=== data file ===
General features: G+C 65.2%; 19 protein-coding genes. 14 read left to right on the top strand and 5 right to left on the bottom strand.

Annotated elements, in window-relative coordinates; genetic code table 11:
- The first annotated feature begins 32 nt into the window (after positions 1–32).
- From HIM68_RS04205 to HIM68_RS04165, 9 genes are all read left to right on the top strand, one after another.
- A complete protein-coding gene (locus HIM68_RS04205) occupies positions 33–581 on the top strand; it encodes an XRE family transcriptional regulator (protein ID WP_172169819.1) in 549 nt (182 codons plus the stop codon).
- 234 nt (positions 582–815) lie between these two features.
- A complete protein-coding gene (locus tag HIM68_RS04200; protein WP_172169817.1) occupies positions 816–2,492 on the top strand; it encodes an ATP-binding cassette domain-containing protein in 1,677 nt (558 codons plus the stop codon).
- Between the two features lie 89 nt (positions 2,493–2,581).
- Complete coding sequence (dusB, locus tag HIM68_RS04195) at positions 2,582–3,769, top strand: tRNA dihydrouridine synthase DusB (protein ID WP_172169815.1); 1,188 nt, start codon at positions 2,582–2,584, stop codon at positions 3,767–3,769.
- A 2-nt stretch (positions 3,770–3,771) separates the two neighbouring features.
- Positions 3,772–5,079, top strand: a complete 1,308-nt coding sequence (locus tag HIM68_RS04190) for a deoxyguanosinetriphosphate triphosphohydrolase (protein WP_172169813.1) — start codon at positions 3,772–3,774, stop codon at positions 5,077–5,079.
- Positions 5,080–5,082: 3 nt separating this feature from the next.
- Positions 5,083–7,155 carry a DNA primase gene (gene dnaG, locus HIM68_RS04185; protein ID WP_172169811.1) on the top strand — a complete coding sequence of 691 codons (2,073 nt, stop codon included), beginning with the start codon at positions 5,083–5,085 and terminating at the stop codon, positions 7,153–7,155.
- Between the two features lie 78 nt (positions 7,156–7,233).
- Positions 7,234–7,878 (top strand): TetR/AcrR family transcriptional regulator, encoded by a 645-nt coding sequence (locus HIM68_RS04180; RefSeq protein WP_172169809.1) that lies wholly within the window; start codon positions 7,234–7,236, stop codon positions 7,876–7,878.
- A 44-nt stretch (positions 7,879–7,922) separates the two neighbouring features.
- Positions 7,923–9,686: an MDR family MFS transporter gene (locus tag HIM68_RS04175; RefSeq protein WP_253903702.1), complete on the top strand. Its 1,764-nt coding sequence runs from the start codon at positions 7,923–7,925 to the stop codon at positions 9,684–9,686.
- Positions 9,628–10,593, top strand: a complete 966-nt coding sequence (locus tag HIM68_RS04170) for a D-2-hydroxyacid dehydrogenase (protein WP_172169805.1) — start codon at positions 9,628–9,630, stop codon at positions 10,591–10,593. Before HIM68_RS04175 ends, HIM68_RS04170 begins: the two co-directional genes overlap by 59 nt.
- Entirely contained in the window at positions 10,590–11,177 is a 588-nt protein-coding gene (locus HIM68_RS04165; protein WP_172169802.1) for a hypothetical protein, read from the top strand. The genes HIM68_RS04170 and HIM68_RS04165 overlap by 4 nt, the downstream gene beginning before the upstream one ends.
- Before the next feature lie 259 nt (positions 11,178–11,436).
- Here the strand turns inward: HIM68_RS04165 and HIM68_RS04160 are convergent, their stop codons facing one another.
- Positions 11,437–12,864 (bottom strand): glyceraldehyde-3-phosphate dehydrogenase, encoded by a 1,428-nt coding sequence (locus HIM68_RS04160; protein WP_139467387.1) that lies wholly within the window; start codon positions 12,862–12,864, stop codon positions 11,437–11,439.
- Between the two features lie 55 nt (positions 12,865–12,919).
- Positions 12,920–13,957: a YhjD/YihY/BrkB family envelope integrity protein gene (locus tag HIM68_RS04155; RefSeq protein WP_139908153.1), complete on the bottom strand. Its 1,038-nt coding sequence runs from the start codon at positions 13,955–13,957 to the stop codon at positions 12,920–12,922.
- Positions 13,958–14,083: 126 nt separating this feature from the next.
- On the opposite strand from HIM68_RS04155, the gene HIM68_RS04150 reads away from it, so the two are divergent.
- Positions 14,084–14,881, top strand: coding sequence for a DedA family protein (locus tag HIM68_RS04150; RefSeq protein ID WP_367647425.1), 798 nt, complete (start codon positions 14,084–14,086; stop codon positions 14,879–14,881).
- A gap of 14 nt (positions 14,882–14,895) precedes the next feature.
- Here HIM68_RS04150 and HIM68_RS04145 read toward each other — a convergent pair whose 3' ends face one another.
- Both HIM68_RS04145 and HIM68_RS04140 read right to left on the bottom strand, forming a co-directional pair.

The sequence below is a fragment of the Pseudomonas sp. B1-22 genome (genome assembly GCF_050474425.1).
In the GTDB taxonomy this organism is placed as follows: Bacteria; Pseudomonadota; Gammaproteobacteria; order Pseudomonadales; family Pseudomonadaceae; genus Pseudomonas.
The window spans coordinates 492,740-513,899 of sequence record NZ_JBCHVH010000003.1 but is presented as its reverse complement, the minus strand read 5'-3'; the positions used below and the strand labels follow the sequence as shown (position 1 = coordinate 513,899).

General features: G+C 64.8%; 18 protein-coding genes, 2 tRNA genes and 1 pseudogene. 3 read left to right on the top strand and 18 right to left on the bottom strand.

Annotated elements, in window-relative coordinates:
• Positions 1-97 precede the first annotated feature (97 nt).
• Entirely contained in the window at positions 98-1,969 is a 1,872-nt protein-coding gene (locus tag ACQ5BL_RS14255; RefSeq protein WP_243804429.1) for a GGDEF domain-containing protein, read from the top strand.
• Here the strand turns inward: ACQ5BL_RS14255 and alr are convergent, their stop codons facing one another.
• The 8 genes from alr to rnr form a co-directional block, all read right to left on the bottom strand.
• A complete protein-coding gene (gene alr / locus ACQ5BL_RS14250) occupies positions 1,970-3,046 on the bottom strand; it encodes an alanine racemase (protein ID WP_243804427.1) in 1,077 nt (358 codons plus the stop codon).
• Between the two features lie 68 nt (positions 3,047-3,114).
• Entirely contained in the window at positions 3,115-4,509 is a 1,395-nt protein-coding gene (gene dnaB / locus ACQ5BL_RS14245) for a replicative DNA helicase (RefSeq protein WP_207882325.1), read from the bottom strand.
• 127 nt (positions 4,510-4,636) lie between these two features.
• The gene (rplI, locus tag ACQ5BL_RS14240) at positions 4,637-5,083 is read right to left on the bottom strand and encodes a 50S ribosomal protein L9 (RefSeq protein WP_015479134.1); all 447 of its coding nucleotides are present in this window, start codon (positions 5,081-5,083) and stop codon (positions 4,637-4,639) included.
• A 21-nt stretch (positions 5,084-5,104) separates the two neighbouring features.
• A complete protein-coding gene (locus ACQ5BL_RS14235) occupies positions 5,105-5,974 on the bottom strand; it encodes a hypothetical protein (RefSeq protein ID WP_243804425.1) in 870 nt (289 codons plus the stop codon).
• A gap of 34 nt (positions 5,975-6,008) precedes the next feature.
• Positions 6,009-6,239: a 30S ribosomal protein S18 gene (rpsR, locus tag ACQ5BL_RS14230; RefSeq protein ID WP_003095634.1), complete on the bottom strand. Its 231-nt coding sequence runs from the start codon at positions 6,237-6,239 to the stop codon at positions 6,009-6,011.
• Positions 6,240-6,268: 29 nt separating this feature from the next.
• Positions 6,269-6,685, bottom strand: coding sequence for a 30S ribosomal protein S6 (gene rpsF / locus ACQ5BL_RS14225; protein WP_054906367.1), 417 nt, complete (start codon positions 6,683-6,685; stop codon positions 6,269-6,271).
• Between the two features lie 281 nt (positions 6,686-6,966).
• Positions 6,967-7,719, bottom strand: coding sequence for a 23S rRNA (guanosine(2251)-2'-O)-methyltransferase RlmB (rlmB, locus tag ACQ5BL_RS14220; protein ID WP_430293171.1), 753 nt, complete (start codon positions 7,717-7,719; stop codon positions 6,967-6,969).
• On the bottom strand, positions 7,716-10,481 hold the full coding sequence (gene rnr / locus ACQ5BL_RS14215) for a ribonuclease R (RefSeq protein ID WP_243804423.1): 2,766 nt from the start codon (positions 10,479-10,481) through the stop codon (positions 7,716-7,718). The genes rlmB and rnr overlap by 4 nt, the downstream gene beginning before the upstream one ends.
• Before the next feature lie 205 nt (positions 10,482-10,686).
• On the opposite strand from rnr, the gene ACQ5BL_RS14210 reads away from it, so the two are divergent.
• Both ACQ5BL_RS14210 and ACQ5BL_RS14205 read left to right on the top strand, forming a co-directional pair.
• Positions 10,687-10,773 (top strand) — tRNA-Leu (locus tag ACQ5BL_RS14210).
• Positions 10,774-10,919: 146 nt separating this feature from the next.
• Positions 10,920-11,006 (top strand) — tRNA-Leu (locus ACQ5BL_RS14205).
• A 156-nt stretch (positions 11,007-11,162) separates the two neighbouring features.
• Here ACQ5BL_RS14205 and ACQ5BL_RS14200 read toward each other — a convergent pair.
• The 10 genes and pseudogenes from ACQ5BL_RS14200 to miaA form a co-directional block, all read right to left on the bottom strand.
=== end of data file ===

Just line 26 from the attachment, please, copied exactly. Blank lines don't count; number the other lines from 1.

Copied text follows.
- On the opposite strand from HIM68_RS04155, the gene HIM68_RS04150 reads away from it, so the two are divergent.